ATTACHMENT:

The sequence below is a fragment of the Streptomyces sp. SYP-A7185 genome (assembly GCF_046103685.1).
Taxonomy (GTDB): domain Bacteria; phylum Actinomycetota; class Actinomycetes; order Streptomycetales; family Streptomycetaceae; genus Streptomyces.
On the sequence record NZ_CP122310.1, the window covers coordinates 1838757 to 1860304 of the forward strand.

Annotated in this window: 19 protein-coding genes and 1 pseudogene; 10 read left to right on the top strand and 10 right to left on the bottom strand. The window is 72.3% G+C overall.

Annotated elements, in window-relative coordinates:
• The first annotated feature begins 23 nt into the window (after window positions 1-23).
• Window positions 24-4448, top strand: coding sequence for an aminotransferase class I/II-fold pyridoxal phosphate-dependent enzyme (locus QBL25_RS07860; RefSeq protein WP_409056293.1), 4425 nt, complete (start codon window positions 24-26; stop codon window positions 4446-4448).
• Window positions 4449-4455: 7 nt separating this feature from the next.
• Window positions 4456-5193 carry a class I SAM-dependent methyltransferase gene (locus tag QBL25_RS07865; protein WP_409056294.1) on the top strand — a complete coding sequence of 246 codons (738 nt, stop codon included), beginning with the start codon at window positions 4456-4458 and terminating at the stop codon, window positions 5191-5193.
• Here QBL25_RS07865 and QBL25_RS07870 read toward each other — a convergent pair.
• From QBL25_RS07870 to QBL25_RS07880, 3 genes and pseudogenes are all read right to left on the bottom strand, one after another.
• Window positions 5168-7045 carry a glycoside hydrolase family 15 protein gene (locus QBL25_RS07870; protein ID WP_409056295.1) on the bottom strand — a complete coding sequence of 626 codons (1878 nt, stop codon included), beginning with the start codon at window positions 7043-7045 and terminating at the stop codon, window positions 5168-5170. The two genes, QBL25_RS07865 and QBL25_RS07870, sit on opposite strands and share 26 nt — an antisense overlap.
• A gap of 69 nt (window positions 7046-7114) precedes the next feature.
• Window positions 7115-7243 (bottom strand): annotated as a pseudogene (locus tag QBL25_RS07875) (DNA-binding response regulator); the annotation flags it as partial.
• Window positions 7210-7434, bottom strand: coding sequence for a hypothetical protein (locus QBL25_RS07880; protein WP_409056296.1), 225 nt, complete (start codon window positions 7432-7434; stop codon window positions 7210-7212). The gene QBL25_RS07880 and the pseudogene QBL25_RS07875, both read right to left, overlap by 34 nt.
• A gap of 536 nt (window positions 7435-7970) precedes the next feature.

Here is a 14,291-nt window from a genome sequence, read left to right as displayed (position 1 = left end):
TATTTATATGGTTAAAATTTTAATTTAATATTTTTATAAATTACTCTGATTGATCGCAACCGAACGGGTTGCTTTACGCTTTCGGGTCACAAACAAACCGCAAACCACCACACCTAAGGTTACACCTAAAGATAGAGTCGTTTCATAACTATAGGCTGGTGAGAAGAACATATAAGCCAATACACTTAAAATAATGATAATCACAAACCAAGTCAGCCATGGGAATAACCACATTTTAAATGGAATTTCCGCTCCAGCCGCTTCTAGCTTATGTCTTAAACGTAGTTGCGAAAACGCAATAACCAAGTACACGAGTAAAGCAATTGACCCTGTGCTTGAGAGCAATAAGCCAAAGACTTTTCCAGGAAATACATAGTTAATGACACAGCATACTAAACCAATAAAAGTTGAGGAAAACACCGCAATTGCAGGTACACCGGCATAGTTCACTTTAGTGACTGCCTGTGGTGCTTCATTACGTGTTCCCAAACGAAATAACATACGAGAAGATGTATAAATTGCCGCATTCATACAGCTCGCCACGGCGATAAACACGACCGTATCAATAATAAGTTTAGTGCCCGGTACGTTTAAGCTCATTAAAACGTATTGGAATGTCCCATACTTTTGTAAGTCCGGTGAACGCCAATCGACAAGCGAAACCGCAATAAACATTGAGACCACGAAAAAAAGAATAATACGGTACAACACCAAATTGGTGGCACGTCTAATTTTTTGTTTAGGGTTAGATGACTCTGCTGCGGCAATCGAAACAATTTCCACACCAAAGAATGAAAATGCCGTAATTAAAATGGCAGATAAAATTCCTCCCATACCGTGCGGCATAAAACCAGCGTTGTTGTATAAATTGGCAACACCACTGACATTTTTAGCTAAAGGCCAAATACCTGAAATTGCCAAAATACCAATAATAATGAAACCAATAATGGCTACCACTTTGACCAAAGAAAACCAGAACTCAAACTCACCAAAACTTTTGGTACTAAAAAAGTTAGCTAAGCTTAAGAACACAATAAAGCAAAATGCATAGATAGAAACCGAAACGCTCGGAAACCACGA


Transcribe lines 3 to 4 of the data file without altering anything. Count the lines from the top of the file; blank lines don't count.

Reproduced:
On the sequence record NZ_CP122310.1, the window covers coordinates 1838757 to 1860304 of the forward strand.

Annotated in this window: 19 protein-coding genes and 1 pseudogene; 10 read left to right on the top strand and 10 right to left on the bottom strand. The window is 72.3% G+C overall.